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    Blutdruckmessung an gesunden und kranken Katzen – Methodenvergleich, Hypertonievorkommen und Therapie (2003)

    Art
    Hochschulschrift
    Autor
    Niederhagen, Tanja
    Quelle
    Berlin, 2003 — 164 Seiten
    Kontakt
    Klinik für kleine Haustiere

    Oertzenweg 19 b
    Haus 1
    14163 Berlin
    Tel.+49 30 838 62356 Fax: +49 30 - 838 460 157
    email: kleintierklinik@vetmed.fu-berlin.de

    Abstract / Zusammenfassung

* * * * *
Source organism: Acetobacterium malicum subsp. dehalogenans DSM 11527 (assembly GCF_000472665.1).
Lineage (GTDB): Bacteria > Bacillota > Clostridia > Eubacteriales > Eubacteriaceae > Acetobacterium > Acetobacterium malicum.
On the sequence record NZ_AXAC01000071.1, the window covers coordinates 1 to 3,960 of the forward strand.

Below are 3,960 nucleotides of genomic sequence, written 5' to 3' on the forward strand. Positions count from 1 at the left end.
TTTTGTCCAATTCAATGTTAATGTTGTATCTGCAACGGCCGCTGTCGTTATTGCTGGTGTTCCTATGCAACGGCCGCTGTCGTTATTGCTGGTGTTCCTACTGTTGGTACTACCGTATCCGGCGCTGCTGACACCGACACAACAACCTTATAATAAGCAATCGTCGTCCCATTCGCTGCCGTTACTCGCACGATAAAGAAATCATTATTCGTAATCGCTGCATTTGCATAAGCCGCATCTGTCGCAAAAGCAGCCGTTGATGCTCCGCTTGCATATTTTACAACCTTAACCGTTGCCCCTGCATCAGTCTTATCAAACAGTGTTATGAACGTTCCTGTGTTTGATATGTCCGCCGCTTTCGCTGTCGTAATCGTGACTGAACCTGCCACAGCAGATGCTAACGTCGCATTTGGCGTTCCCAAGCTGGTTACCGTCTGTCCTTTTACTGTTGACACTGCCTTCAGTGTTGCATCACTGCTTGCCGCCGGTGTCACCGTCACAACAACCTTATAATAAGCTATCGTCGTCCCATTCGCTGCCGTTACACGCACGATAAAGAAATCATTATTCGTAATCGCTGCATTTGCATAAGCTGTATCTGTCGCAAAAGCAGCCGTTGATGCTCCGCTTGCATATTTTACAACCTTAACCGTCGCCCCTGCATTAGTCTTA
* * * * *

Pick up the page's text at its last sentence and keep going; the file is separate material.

Summary Blood pressure was measured under practical conditions as found in the treatment room by means of comparing the doppler technique with the oscillometric technique. By comparing the results of 254 measurements of blood pressure in 141 cats it turned out that the oscillometric working device tended to underestimate systolic values of blood pressure, when compared to the results obtained by the doppler working device. This underestimation increased with increasing blood pressure. The closest match of systolic blood pressure between both techniques was found in the median part of the doppler pressure range, this being 111 mmHg to 160 mmHg. In this scope, 88 % (n = 132) of measured values did not deviate more than 20 mmHg. 69 additional 'measurements of blood pressure with the oscillometric technique offered no results. Under clinical conditions and in order to diagnose a hypertension the doppler turned out to be the more reliable method to measure blood pressure in cats. Therefore only the systolic blood pressure values resulting from the use of the doppler were used in further evaluations. It is very likely that stress caused by the examination may result in filsely elevated blood pressure. In order to objectify the results, blood pressure in 136 cats was taken over a time span of 5 to 10 minutes, thus objectifying the results. While the measurements were taken, the majority of animals (88 %) relaxed and their blood pressure decreased on average by 32 mmHg. Nevertheless, some animals (13 %) got increasingly stressed during the measurements and their blood pressure increased on average by 28 mmHg. The normal blood pressure value was determined in 20 healthy cats under conditions as found in the treatment room. Systolic readings ranged from 100 to 160 mmHg, the average value being 126 mmHg. In order to be able to analyse the blood pressure in all 300 cats from the pool of patients, consisting of 180 male and 120 female cats of different breed and age, the systolic value of blood pressure for hypotension was defined below 100 mmHg, for normotension between 100 to 169 mnnIlg, for a mild hypertension between 170 mmllg to 199 mmllg, and for a severe hypertension above 200 mmHg. Hypotension occurred in 4 % of the examined cats, normotension in 53 %, a mild hypertension in 15 % and a severe hypertension in 28 % of the patients' pool. No breed or sex predisposition could be detected, however, increasing blood pressure correlated with a increase of age. While cats up to the age of ten generally showed normotension ( 76 %, n = 105), they developed a hypertension from the age of eleven years onwards ( 64 %, n = 104). According to their cardiological condition, that is the T4-serum-concentration, all patients were divided into eight groups: In 52 cats, no heart dysfunction was diagnosed (Group I), 22 cats were suspected of having a heart condition (Group II), 119 animals were diagnosed with hypotrophic CMP (Group III), 15 cats were diagnosed with restrictive CMP (Group IV), six patients were diagnosed with dilated CMP (Group V), 59 patients had unclassified CMP (Group VI), eleven patients had a congenital heart condition (Group VII), and 16 cats were diagnosed with hyperthyreodism (Group VIII). Hypertension appeared in group III in 64 % of the cases, in group VIII in 56 % of the cases, in group IV in 40 % of the cases, in group VI in 36 % of the cases, in group II in 36 %, in group VII in 27 %, in group V in 17 %, and in group I in 8 % of all cases. The cause for hypertension in 82 of 118 hypertensive cats regarding to blood chemistry was a limited renal function, and in nine cats of group VIII hyperthyreodism. In two further examined cats diabetes mellitus is thought to be the cause of their high blood pressure. Unknown causes of hypertension in lab-diagnostically examined cats occurred in 25 patients. As an obvious consequence of high blood pressure, 36 % (n = 46) of the hypertensive cats showed a hypertensive retinopathy. The average age of these animals was 14 years, their average blood pressure had the systolic value of 262 mmHg. Hypertensive retinopathy occurred more frequently with increasing blood pressure. Blood pressure curves of 62 hypertensive patients under antihypertensive treatment were also observed. While 18 cats were treated with the calcium channel antagonist Amlodipine, or an ACE inhibitor as mono-therapy, 26 cats were administered with an Amlodipine ACE inhibitor combination. The antihypertensive therapy of the animals was not very successful using an ACE inhibitor. In most cases, blood pressure remained unchanged. Only in three animals, blood pressure decreased by 20 to 40 mmHg. In one animal, blood pressure even increased by 20 mmHg. Patients treated with Amlodipine reached an average systolic decrease in blood pressure of 102 mmHg, while patients treated with a combination of Amlodipine and ACE- inhibitors reached an average systolic decrease in blood pressure of 99 mmHg. 83 % (n = 15) of the patients treated with Amlodipine, and 73 % ( n = 19) of the patients treated with the Amlodipine ACE inhibitor combination, reached a normotension. The results of the examination conclude that neither a monotherapy with an ACE inhibitor results in a satisfying decrease in blood pressure, nor does the ACE inhibitor enhance the decrease in blood pressure of Amlodipine when given in combination.